► There is a budget for UX. Some executives invest in UX.
► Management often refuses to make inconvenient decisions requested by UX professionals
Performed► UX activities such as usability tests are tolerated. Usability is achieved by enthusiastic individuals using ad-hoc processes.
► A few unsystematic but still helpful usability tests are conducted
► Some executives curiously observe a few usability tests but remain convinced that usability is mainly common sense and experience.
Incomplete► "Oops. Support and independent reviews tell us that our users have serious problems using our products. What do we do now? Of course, it must not cost us anything and the deadlines must be observed."
► Design is based solely on opinions. The highest paid person makes decisions based on experience and opinion.
► Teams practice developer-centered design and complaint-driven design.
Hostile (not part of ISO scale)► Usability problems are not recognized: "We don't have usability problems, period!"


Comments on the models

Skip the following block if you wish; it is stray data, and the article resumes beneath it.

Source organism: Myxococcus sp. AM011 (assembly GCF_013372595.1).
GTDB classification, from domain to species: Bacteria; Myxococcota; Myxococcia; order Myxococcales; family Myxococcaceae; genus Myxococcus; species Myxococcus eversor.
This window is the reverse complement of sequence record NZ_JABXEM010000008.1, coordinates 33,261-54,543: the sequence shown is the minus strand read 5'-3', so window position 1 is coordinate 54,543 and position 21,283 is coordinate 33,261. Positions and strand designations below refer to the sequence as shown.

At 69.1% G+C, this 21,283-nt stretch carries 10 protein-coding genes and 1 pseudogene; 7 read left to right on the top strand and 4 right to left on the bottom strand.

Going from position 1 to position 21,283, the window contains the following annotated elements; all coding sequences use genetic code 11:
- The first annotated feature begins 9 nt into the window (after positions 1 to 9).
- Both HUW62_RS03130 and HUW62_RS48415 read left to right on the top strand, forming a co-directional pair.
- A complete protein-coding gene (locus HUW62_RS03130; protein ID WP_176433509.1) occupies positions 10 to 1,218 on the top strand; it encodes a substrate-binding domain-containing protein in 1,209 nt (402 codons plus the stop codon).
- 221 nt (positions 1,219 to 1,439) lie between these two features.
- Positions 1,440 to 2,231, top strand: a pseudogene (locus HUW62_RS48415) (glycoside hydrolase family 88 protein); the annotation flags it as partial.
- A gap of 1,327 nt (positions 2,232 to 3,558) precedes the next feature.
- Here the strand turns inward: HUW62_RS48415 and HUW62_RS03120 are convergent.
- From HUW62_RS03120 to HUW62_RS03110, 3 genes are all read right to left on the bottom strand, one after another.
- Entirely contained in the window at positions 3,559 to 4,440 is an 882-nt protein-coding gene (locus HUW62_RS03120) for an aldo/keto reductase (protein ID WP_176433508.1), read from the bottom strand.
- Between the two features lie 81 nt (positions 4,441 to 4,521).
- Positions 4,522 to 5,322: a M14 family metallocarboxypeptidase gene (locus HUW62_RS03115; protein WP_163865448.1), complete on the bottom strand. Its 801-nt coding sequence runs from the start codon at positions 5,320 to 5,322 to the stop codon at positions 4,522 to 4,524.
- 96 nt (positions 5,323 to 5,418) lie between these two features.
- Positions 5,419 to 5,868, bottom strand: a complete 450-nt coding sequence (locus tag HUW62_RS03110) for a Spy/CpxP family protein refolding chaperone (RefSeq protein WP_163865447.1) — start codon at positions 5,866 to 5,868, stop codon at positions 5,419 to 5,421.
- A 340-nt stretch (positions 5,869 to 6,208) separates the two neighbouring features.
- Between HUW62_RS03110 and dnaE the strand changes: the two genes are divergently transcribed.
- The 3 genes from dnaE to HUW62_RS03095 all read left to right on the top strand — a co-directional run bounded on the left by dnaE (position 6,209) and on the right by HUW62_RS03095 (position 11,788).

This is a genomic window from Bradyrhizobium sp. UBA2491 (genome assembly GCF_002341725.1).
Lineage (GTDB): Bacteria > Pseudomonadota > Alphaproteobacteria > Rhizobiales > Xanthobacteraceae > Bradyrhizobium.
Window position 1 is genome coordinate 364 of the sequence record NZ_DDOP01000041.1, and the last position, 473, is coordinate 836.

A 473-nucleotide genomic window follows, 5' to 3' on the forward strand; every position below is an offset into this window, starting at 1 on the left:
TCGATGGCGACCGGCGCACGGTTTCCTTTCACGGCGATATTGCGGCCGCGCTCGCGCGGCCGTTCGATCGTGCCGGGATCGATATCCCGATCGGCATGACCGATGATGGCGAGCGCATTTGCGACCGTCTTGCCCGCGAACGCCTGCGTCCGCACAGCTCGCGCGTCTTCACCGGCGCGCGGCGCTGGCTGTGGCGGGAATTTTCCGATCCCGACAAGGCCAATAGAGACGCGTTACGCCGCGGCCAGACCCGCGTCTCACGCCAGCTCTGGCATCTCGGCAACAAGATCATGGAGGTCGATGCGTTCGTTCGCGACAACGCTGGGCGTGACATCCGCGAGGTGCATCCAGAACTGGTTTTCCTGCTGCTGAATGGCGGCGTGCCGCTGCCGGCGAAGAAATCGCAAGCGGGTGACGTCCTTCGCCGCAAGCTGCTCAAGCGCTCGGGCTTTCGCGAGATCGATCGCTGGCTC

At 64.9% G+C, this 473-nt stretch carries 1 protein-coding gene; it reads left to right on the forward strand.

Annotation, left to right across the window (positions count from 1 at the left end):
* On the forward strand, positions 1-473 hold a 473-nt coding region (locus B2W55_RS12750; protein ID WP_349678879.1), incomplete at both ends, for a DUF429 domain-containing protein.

My UX maturity model is based on the ISO 33020 standard. I use the same terms for the maturity levels as ISO 33030. I have six levels in my maturity models because ISO 33020 has six levels, and because it is my experience that six levels are manageable and enough to cover the important differences in UX maturity.

A few rules for applying the models:

  • The UX maturity of an organization is the UX maturity of the product team with the lowest UX maturity
  • You need a neutral external expert to assess your team’s or your organization’s UX maturity. Or, even better, two independent neutral experts.
  • Managers often believe that their organization’s UX maturity is much higher than what an external expert would conclude.